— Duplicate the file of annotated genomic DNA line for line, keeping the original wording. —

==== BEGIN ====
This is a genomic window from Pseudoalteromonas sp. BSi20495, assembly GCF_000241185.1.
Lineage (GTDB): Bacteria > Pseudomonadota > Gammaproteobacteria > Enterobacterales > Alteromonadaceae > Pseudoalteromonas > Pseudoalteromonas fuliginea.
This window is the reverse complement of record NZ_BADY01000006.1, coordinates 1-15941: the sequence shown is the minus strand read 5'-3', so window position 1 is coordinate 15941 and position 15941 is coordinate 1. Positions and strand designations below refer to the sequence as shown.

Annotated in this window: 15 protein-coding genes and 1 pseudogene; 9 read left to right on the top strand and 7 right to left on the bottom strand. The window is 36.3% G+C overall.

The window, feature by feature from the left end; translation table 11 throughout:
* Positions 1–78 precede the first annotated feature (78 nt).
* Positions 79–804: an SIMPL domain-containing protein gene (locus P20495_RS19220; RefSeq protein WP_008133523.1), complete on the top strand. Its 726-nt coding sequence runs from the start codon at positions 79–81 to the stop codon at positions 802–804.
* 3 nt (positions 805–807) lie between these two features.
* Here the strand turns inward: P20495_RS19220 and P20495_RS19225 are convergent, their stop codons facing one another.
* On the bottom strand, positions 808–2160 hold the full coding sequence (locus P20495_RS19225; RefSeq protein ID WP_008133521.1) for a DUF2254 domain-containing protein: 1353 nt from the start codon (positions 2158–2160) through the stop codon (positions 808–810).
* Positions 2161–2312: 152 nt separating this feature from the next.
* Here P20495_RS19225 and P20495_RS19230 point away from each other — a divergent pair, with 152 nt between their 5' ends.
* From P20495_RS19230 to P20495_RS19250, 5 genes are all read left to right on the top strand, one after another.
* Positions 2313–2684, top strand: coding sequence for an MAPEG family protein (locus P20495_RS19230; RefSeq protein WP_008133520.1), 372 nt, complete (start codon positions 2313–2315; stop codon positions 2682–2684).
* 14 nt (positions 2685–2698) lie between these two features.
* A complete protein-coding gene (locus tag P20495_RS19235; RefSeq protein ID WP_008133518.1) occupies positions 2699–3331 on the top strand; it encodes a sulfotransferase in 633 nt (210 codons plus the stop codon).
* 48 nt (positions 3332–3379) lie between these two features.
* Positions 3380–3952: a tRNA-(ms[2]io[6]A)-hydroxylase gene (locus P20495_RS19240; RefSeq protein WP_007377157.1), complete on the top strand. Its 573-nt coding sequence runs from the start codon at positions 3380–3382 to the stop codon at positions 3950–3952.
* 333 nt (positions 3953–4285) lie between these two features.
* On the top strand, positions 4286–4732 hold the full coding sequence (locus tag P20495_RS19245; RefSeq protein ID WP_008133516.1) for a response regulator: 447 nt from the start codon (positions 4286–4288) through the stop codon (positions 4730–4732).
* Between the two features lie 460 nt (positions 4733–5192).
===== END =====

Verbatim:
This is a genomic window from Pseudoalteromonas sp. BSi20495, assembly GCF_000241185.1.
Lineage (GTDB): Bacteria > Pseudomonadota > Gammaproteobacteria > Enterobacterales > Alteromonadaceae > Pseudoalteromonas > Pseudoalteromonas fuliginea.
This window is the reverse complement of record NZ_BADY01000006.1, coordinates 1-15941: the sequence shown is the minus strand read 5'-3', so window position 1 is coordinate 15941 and position 15941 is coordinate 1. Positions and strand designations below refer to the sequence as shown.

Annotated in this window: 15 protein-coding genes and 1 pseudogene; 9 read left to right on the top strand and 7 right to left on the bottom strand. The window is 36.3% G+C overall.

The window, feature by feature from the left end; translation table 11 throughout:
* Positions 1–78 precede the first annotated feature (78 nt).
* Positions 79–804: an SIMPL domain-containing protein gene (locus P20495_RS19220; RefSeq protein WP_008133523.1), complete on the top strand. Its 726-nt coding sequence runs from the start codon at positions 79–81 to the stop codon at positions 802–804.
* 3 nt (positions 805–807) lie between these two features.
* Here the strand turns inward: P20495_RS19220 and P20495_RS19225 are convergent, their stop codons facing one another.
* On the bottom strand, positions 808–2160 hold the full coding sequence (locus P20495_RS19225; RefSeq protein ID WP_008133521.1) for a DUF2254 domain-containing protein: 1353 nt from the start codon (positions 2158–2160) through the stop codon (positions 808–810).
* Positions 2161–2312: 152 nt separating this feature from the next.
* Here P20495_RS19225 and P20495_RS19230 point away from each other — a divergent pair, with 152 nt between their 5' ends.
* From P20495_RS19230 to P20495_RS19250, 5 genes are all read left to right on the top strand, one after another.
* Positions 2313–2684, top strand: coding sequence for an MAPEG family protein (locus P20495_RS19230; RefSeq protein WP_008133520.1), 372 nt, complete (start codon positions 2313–2315; stop codon positions 2682–2684).
* 14 nt (positions 2685–2698) lie between these two features.
* A complete protein-coding gene (locus tag P20495_RS19235; RefSeq protein ID WP_008133518.1) occupies positions 2699–3331 on the top strand; it encodes a sulfotransferase in 633 nt (210 codons plus the stop codon).
* 48 nt (positions 3332–3379) lie between these two features.
* Positions 3380–3952: a tRNA-(ms[2]io[6]A)-hydroxylase gene (locus P20495_RS19240; RefSeq protein WP_007377157.1), complete on the top strand. Its 573-nt coding sequence runs from the start codon at positions 3380–3382 to the stop codon at positions 3950–3952.
* 333 nt (positions 3953–4285) lie between these two features.
* On the top strand, positions 4286–4732 hold the full coding sequence (locus tag P20495_RS19245; RefSeq protein ID WP_008133516.1) for a response regulator: 447 nt from the start codon (positions 4286–4288) through the stop codon (positions 4730–4732).
* Between the two features lie 460 nt (positions 4733–5192).